The building which now serves the Town Hall of Bozrah was built in the mid-nineteenth century (between 1832 and 1865). Its original owner was Asa Fitch, who owned the local mill and was expanding the mill village of Fitchville at the time. The building was once used as a sericulture plant and then as a recreation center for mill workers. It was acquired by the town in 1949. In 2010-2012, the Town Hall underwent an extensive renovation, in which it was completely gutted and rebuilt on the inside and an addition placed on one corner.
The Fitchville Baptist Church, at 1 Bozrah Street Ext in Bozrah, was organized in 1887. I don’t know in what year the church building was erected. The church’s website gives the date of its foundation as 1852. There was once a Fitchville Congregational Church that erected its church building in that same year–perhaps the Baptist Church acquired the building previously used by the Congregational Church?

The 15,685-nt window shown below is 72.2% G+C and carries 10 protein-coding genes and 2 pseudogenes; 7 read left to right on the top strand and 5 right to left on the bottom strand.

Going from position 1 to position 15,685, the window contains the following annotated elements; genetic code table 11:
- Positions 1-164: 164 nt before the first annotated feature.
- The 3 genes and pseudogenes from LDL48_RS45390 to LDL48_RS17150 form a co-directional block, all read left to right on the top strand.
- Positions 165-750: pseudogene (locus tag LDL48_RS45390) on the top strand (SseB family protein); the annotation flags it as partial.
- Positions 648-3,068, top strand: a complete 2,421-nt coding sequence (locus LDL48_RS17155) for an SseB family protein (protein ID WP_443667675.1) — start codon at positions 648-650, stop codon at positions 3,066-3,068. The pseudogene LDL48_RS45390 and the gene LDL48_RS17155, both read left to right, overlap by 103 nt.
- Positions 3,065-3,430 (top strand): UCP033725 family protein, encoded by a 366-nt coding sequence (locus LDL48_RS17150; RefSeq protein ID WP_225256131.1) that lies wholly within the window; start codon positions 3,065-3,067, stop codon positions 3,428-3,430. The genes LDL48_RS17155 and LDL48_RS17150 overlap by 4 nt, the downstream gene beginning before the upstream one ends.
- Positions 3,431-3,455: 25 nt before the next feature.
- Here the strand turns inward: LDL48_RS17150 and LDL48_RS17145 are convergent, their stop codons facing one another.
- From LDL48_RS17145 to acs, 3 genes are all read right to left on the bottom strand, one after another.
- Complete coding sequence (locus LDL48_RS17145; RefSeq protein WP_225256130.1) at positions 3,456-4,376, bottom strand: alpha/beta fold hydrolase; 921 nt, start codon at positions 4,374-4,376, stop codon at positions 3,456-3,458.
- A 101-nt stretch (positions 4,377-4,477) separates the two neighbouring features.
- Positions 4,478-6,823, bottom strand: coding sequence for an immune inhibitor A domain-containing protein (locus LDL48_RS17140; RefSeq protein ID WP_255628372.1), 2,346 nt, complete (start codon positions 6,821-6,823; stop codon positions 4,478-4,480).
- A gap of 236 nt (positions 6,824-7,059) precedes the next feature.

Located at 17 Bozrah Street, across from Fitchville Pond, is the Bozrah Congregational Church, built in 1843. The congregation, originally the New Concord Ecclesiastical Society, was formed in 1737 within the town of Norwich. Bozrah became a separate town in 1786. The congregation had had two previous meetinghouses: the first meeting house was located on the east side of Bozrah Street, south of the present building; the second was built around 1770, on the west side of Bozrah Street, opposite the original building. The current church was built after two years of controversy over whether to repair the old meetinghouse or build a new one. The land for the building was donated by Asa Fitch. The church’s stonework was done by Nathaniel Rudd, a local mason, using granite provided by Elijah Abel from a quarry on Bashon Hill Road, and the building was constructed by Willimantic contractor Lloyd E. Baldwin.